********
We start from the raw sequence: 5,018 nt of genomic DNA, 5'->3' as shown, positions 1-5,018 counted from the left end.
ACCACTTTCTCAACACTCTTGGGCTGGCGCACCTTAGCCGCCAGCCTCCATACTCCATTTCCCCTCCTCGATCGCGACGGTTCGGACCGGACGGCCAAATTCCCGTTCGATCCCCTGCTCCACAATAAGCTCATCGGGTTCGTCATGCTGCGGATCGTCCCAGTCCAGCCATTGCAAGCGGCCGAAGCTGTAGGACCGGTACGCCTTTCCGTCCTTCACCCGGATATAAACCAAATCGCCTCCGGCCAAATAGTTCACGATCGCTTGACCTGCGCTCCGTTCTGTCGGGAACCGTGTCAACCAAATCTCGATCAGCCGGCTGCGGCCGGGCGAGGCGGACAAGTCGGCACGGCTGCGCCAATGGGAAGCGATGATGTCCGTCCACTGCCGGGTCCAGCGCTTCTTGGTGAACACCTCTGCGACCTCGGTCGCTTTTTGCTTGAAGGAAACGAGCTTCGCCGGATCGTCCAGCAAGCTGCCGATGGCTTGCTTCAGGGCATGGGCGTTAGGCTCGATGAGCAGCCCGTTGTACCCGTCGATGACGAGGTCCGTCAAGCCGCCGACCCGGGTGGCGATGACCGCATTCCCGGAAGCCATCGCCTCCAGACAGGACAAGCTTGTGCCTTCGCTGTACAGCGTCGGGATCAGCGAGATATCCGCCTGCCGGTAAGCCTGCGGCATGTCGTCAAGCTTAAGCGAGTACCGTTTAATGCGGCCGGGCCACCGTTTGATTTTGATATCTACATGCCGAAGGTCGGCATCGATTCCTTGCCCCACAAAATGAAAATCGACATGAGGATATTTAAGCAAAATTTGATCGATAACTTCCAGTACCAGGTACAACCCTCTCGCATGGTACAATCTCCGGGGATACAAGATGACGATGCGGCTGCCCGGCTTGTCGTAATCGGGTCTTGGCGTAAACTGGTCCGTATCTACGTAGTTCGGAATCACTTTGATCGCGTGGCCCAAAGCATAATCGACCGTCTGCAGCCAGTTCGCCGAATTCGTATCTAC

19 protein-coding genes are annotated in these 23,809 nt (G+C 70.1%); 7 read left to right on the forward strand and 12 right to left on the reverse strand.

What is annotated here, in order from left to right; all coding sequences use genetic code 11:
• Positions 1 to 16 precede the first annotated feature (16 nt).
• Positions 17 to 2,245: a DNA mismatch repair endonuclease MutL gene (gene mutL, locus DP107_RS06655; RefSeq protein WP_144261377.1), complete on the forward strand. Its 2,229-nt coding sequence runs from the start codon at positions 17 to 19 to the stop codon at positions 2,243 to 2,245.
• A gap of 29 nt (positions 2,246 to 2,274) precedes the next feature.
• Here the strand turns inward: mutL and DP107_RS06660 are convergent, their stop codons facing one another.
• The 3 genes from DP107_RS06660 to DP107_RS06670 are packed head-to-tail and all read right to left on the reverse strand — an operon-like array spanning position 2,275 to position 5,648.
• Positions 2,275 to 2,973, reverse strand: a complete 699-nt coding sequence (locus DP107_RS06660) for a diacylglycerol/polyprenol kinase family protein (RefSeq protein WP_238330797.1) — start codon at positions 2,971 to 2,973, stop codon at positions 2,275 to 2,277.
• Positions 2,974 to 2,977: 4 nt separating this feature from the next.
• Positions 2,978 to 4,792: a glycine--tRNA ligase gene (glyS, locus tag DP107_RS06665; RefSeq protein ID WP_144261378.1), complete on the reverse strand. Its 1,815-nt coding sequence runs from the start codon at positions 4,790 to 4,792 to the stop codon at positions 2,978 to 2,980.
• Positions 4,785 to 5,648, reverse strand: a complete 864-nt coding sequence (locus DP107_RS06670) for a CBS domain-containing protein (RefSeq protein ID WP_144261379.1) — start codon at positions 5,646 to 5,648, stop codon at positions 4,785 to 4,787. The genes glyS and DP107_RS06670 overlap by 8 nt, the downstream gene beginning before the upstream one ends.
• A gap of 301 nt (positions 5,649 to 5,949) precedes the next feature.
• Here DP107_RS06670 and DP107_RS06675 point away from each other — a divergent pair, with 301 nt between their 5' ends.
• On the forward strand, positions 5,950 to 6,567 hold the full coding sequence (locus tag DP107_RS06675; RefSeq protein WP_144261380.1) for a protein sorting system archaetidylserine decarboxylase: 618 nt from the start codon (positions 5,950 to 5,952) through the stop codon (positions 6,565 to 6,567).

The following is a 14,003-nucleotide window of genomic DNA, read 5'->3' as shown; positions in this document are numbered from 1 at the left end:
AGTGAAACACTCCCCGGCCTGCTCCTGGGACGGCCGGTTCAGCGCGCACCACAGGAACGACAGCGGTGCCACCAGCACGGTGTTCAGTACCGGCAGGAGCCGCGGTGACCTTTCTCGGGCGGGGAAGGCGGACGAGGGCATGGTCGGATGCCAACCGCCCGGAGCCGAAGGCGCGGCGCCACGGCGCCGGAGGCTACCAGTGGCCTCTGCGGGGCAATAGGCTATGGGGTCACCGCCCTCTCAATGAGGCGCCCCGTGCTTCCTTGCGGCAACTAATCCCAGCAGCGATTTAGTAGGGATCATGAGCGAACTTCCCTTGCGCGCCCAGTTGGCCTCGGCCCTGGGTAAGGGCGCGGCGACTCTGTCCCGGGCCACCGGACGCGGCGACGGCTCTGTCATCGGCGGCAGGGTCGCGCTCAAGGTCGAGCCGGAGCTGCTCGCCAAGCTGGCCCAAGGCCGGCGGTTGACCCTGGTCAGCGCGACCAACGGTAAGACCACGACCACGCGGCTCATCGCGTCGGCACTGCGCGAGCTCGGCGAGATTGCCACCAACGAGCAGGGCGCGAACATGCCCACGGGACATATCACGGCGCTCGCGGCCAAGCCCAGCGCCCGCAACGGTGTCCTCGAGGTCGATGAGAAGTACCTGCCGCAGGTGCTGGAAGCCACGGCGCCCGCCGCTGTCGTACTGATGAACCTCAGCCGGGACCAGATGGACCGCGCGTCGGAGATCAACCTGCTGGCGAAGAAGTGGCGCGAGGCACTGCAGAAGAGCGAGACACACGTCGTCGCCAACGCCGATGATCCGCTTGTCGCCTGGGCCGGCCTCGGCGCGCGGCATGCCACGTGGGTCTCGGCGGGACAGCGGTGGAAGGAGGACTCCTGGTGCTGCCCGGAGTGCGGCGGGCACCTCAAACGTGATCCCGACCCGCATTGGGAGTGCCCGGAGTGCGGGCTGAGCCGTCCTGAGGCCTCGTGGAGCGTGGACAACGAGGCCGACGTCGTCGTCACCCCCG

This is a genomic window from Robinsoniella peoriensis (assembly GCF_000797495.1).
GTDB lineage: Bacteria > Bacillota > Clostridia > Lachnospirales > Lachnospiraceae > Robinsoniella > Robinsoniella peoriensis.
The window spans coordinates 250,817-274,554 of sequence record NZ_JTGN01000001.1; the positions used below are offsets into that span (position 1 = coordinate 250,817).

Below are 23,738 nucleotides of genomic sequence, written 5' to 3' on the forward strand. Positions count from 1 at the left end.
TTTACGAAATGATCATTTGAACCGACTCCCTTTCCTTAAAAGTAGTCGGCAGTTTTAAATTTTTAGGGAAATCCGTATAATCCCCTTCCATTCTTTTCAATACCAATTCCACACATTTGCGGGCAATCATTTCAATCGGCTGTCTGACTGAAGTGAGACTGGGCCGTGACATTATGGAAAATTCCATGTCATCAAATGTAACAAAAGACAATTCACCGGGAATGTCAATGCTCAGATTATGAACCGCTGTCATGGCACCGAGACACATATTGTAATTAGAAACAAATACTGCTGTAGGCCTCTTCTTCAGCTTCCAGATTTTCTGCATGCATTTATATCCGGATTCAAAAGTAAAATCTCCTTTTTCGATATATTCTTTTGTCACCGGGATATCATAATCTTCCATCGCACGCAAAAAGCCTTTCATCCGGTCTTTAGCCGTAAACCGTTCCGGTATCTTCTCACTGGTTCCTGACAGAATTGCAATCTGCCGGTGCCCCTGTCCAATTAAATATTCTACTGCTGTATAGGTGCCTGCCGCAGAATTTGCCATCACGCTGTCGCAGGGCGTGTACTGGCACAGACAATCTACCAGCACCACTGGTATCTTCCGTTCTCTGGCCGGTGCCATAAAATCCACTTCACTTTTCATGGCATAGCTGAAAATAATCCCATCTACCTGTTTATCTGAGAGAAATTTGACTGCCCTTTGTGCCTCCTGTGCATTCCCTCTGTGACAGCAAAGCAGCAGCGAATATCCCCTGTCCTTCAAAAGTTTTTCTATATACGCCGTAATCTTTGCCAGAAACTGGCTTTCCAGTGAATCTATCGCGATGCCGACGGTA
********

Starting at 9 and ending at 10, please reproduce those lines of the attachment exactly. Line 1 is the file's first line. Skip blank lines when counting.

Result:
• The 3 genes from DP107_RS06660 to DP107_RS06670 are packed head-to-tail and all read right to left on the reverse strand — an operon-like array spanning position 2,275 to position 5,648.
• Positions 2,275 to 2,973, reverse strand: a complete 699-nt coding sequence (locus DP107_RS06660) for a diacylglycerol/polyprenol kinase family protein (RefSeq protein WP_238330797.1) — start codon at positions 2,971 to 2,973, stop codon at positions 2,275 to 2,277.